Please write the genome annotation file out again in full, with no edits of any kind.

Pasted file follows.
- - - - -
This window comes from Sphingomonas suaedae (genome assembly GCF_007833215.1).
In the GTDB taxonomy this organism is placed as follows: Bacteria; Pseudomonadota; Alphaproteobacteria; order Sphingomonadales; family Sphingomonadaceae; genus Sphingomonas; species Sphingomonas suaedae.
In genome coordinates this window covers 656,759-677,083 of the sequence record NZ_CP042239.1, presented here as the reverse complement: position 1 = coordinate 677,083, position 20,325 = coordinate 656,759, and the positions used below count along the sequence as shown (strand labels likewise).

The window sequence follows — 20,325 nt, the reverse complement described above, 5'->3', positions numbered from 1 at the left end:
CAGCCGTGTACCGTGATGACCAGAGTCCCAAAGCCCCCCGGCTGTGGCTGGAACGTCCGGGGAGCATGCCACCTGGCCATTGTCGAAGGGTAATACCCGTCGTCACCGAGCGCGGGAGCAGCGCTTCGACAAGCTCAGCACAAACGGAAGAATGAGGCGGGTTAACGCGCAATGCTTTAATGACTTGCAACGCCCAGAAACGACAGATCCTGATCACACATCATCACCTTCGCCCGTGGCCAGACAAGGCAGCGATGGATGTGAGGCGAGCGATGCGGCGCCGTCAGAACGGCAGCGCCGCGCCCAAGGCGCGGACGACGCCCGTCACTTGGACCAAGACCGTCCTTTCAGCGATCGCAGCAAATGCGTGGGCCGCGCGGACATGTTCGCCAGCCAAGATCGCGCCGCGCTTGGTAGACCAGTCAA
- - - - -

This window comes from Sphingomonas suaedae (genome assembly GCF_007833215.1).
In the GTDB taxonomy this organism is placed as follows: Bacteria; Pseudomonadota; Alphaproteobacteria; order Sphingomonadales; family Sphingomonadaceae; genus Sphingomonas; species Sphingomonas suaedae.
In genome coordinates this window covers 656,759-677,083 of the sequence record NZ_CP042239.1, presented here as the reverse complement: position 1 = coordinate 677,083, position 20,325 = coordinate 656,759, and the positions used below count along the sequence as shown (strand labels likewise).

The window sequence follows — 20,325 nt, the reverse complement described above, 5'->3', positions numbered from 1 at the left end:
CAGCCGTGTACCGTGATGACCAGAGTCCCAAAGCCCCCCGGCTGTGGCTGGAACGTCCGGGGAGCATGCCACCTGGCCATTGTCGAAGGGTAATACCCGTCGTCACCGAGCGCGGGAGCAGCGCTTCGACAAGCTCAGCACAAACGGAAGAATGAGGCGGGTTAACGCGCAATGCTTTAATGACTTGCAACGCCCAGAAACGACAGATCCTGATCACACATCATCACCTTCGCCCGTGGCCAGACAAGGCAGCGATGGATGTGAGGCGAGCGATGCGGCGCCGTCAGAACGGCAGCGCCGCGCCCAAGGCGCGGACGACGCCCGTCACTTGGACCAAGACCGTCCTTTCAGCGATCGCAGCAAATGCGTGGGCCGCGCGGACATGTTCGCCAGCCAAGATCGCGCCGCGCTTGGTAGACCAGTCAA